Why Care About the NUS?

“When we dare to do things differently we inspire a whole generation to take action.” This was just one of many similar sound bites issued from the leaders of the NUS at the National Conference – superficially rousing, sufficiently vague, so as to avoid taking any strong stances, and completely ironic, given that the very same person – none less than the President of the NUS – spoke out against free education later that day. With a leadership more concerned with name-dropping every single campaign within the NUS than actually offering any clear strategies to take on the problems facing students, it is no wonder that the extent of most people’s exposure to what is meant to be a fighting organisation is limited to their coach ticket discounts.

NUS National Conference 1

The problems are numerous: cuts to spending, creeping privatisation, undemocratic university management and higher living costs, to name a few. This orchestrated, nationwide attack, dictated by the regime of austerity, can only be combatted on an organised, nationwide scale; something requiring a level of political engagement sorely lacking at the moment. We’ve been hearing the same story over and over again, from the journalists calling us the most politically apathetic generation in history, to the students lamenting the rise of lad culture – we just don’t care enough. Every year, student unions are reminded of this problem all too clearly when student elections are held, with national average voter turnout consistently below 15%. Every year, the proposed solutions are the same: “encourage and engage with students about the importance of student democracy”, highlight the work already done by the union, or, falling short of that, simply bribe them with prizes.

These measures are missing the point entirely. In addition to the patronising implication that, essentially, we don’t know what’s best for ourselves; they are merely organisational solutions to a political problem. How can the majority of students be engaged if they don’t think the NUS, or even their own student union, will affect their lives in any meaningful way? The same goes for the General Elections. With the three main parties offering nothing but three different flavours of austerity, of course the youth, who have been hit the hardest, will feel disillusioned from politics as usual. Even the leadership of the NUS acknowledged that “a feeling of powerlessness and precariousness is increasingly common among the rising generation”. Once again, the suggested course of action, a motion grandiosely entitled “A new deal for the next generation”, is lacklustre, to say the least, focussing on “maximis[ing] voter registration”.

The only way to engage the majority of students is to adopt policies that will clearly impact their lives – and act on them. Everyone seems to have forgotten the mood of 2010, when the demonstrations organised by the NUS, standing firmly against cuts and fees, attracted crowds of up to 50000 people. Had the NUS built on this by offering a clear, fighting program that stood for socialist policies such as affordable housing, free education and an end to privatisation, the response would have been overwhelmingly positive. Instead, the leadership failed to take any strong stance or even to organise a demo the following year, causing the movement to die out, as well as alienating the majority of students.


This weakness was evident at the National Conference last week, where the general consensus seemed to be that compromise for the sake of “being realistic” should be the guiding principle for deciding any policy. For example, a point calling for the capping of student rent was deleted on the basis that it would “damage [the NUS’s] credibility”. This kind of argument undercuts the entire purpose of the NUS, which supposedly exists to “represent the interests of students” as a fighting, campaigning organisation. How can we hope to make change if we are compromising before we even start taking action?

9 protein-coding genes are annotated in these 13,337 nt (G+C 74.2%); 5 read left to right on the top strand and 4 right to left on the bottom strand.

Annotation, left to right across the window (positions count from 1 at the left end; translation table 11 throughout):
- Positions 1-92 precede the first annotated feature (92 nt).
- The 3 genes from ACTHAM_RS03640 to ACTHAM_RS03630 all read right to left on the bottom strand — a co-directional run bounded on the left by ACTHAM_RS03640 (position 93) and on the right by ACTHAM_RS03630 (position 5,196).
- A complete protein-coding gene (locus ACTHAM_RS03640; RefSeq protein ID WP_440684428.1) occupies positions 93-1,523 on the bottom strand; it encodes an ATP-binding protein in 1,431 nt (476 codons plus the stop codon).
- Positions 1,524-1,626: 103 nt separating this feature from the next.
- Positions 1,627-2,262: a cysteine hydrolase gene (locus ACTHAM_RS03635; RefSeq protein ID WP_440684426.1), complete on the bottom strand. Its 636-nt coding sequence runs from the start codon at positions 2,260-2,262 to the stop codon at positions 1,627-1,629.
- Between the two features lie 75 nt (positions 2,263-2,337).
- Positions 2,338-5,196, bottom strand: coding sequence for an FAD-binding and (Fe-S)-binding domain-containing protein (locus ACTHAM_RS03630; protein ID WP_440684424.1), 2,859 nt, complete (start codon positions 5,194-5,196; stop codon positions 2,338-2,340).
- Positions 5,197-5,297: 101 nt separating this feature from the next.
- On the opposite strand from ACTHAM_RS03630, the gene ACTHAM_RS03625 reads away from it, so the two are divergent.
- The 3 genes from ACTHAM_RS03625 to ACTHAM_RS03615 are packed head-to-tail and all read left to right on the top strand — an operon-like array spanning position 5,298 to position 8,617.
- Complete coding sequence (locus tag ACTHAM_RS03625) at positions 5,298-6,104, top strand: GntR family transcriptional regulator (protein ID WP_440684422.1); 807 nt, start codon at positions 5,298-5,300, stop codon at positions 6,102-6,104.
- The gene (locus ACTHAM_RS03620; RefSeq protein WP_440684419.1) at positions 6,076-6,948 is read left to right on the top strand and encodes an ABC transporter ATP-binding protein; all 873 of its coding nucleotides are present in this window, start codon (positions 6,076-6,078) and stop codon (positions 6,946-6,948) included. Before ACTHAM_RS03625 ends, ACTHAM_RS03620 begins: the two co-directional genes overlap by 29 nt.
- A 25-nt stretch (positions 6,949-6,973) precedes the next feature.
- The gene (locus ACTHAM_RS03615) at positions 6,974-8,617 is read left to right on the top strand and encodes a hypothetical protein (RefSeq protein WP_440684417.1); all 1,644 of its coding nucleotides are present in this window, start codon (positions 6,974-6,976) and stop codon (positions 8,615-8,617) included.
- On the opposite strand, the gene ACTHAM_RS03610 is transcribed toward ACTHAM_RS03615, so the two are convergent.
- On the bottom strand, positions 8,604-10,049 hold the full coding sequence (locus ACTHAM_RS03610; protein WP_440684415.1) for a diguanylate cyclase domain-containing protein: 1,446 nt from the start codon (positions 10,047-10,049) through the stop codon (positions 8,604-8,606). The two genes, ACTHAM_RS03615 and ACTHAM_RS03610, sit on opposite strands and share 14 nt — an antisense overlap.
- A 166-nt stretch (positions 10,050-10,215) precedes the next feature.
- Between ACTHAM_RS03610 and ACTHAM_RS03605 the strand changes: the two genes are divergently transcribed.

The Conference also voted against defending education against all cuts; against elected and accountable executive posts at universities; and against the banning of zero-hour contracts. Compounding the problem was the fact that, due to the time wasted on endless procedural motions and election speeches, a huge amount of motions covering important issues such as corporate tax dodging, cuts to legal aid and public ownership of the banks were not discussed, and would instead be either forgotten or passed along to the National Executive Council for review – a council that had just spoken out and voted against free education. Democracy at work.

There was, however, a glimmer of hope this year, as a motion for free education was narrowly passed, despite NEC opposition. Except for one year in 2003, the NUS has not supported free education since 1996. Whilst this is an encouraging sign, we should have no illusions as to the extent of this policy’s implementation under the current leadership.


What they don’t realise is that the fight for student engagement and the fight against austerity are one and the same. As an influential organisation representing over 7 million students, the NUS is indispensable if we are serious about winning the battles ahead. The only thing missing is for a leadership that recognises this, and takes a stand, by pushing for socialist policies. This won’t happen easily, and it won’t happen without pressure from below. One thing is certain though: the stakes are too high for us to sit by idly and moan about the current state of affairs. In fact, you could say that we should “dare to do things differently”, because, who knows, we might even “inspire a whole generation to take action.”

[Extended version of article published on Varsity.]


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